Amapiano’s Second Wave: How kwaito opened the door for amapiano’s evolutions


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Now, amapiano is well into its second wave. Producers like Thabza Tee, Ice Beats Slide, Thuto The Human, TheBoyTapes, DrummerRTee924, Jay Music, Sizwe Nineteen, Mcdeez Fboy, Vibekulture SA, City King RSA and many, many more are pioneering subgenres that fall under a broadening amapiano umbrella, like sgija, bique, bacardi and quantum sound, as well as their own individual styles. But younger artists and producers are not necessarily getting the credit, recognition and financial reward they deserve.

Kooldrink candidly tells me he’s not truly part of the South African amapiano culture that spawns these subgenres. Because of the relatively privileged way he and Tyla grew up, Kooldrink explains, they are removed from amapiano’s origins. “An amapiano producer,” Kooldrink says, “is most likely a kid who grew up in a township, listening to kwaito.”

You can’t really understand amapiano’s roots without knowing about kwaito (pronounced “kwy-to” with a short “o” sound). In a simple sense, kwaito is a highly syncopated, slower form of house music that incorporates South African languages and percussion sounds. But kwaito is also understood as an embodiment of the post-apartheid era. It’s not just a national variant of house music, it’s a unique cultural form shaped by the structure of townships and Black South African experience. This is what amapiano arises from.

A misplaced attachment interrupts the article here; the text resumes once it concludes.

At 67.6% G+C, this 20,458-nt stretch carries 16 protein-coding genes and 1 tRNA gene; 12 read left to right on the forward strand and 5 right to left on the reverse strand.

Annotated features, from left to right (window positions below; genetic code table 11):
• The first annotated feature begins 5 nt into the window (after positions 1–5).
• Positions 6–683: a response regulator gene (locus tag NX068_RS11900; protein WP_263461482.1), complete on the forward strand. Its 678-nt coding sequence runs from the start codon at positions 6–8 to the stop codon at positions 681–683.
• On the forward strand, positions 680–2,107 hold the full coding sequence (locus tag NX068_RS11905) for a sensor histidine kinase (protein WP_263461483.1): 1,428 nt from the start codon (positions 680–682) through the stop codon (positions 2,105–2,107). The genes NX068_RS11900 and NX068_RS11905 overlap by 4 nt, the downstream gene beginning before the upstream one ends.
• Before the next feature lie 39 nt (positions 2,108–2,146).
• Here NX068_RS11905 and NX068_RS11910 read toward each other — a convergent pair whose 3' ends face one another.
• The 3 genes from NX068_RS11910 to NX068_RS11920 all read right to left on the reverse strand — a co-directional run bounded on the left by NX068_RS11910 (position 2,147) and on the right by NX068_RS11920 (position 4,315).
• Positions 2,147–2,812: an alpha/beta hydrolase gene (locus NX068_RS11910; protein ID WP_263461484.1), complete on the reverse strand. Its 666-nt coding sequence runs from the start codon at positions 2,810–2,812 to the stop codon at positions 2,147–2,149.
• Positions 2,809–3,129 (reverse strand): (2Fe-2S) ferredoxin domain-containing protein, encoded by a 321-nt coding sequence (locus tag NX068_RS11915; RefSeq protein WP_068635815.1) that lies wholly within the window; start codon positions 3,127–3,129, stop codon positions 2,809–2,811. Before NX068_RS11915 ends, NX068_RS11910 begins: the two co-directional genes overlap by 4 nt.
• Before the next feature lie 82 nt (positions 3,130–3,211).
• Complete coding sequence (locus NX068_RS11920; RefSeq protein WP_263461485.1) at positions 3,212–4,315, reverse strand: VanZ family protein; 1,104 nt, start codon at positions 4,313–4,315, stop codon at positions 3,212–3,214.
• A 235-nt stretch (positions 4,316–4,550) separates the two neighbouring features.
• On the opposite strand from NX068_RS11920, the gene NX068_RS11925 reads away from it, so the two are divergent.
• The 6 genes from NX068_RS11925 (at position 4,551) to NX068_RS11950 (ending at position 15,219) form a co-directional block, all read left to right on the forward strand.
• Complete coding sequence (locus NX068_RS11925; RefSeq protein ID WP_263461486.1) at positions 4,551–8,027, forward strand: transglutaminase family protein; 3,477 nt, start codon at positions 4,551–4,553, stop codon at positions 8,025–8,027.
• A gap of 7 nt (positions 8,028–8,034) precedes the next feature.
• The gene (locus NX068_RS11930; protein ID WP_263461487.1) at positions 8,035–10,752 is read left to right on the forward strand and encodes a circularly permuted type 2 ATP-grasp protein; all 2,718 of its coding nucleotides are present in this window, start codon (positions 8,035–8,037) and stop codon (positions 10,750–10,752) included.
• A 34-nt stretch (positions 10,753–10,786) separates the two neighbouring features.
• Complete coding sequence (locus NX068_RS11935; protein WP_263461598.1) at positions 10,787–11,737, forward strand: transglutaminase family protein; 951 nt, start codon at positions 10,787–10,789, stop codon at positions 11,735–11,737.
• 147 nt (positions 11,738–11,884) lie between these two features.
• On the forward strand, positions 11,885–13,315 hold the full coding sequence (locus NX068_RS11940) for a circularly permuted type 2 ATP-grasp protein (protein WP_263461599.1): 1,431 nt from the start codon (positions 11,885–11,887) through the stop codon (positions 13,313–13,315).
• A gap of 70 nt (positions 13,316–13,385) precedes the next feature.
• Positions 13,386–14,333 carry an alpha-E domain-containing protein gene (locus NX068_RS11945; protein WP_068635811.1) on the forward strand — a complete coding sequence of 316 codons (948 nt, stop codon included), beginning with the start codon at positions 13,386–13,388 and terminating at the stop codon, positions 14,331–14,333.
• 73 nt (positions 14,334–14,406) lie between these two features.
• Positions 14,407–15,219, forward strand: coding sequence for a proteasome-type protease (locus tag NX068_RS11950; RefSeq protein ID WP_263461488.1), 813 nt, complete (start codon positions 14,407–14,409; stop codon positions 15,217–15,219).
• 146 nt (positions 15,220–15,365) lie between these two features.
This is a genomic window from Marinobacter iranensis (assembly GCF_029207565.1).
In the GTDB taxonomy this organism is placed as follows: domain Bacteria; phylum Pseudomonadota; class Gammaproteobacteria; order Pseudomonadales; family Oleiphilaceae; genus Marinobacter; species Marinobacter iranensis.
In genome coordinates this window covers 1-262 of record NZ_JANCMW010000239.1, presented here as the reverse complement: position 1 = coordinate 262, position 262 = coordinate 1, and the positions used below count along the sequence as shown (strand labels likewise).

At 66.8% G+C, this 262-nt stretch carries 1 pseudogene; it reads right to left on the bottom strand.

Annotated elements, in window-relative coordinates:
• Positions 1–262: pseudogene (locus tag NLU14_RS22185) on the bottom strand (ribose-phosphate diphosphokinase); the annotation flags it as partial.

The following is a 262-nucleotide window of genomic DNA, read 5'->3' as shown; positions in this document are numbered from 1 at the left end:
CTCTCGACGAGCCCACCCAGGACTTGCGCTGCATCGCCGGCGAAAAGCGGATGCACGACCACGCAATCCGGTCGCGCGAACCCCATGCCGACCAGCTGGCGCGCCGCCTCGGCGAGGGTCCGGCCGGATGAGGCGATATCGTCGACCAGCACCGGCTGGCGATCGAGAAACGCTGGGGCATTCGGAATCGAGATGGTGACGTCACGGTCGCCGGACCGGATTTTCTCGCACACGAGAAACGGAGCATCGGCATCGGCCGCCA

In his book Kwaito’s Promise, Gavin Steingo details the origins of kwaito in apartheid South Africa. In an effort to convince the world and itself that Black South Africans were “simple, rural, tribal people,” the government tried to stop Black South Africans from hearing music from overseas. While the government blocked international radio frequencies, the South African Broadcasting Company (SABC), would only play music that fit its definitions of “tribal” styles related to regional ethnic groups.

Before the end of apartheid in 1994, to hear inaccessible international music, Steingo writes, “was to hear beyond apartheid and thus to hear freedom”. When international electronic music first slipped through the regime’s sonic embargo, it was experienced as “a spatial outside signalling a future beyond the present of apartheid segregation and international isolation”. House music in the 1980s, produced by Black people in the US and almost impossible to access in apartheid SA, embodied this otherworldly, futuristic freedom and became intensely popular when it reached townships.

Written by: Tim Hopkins

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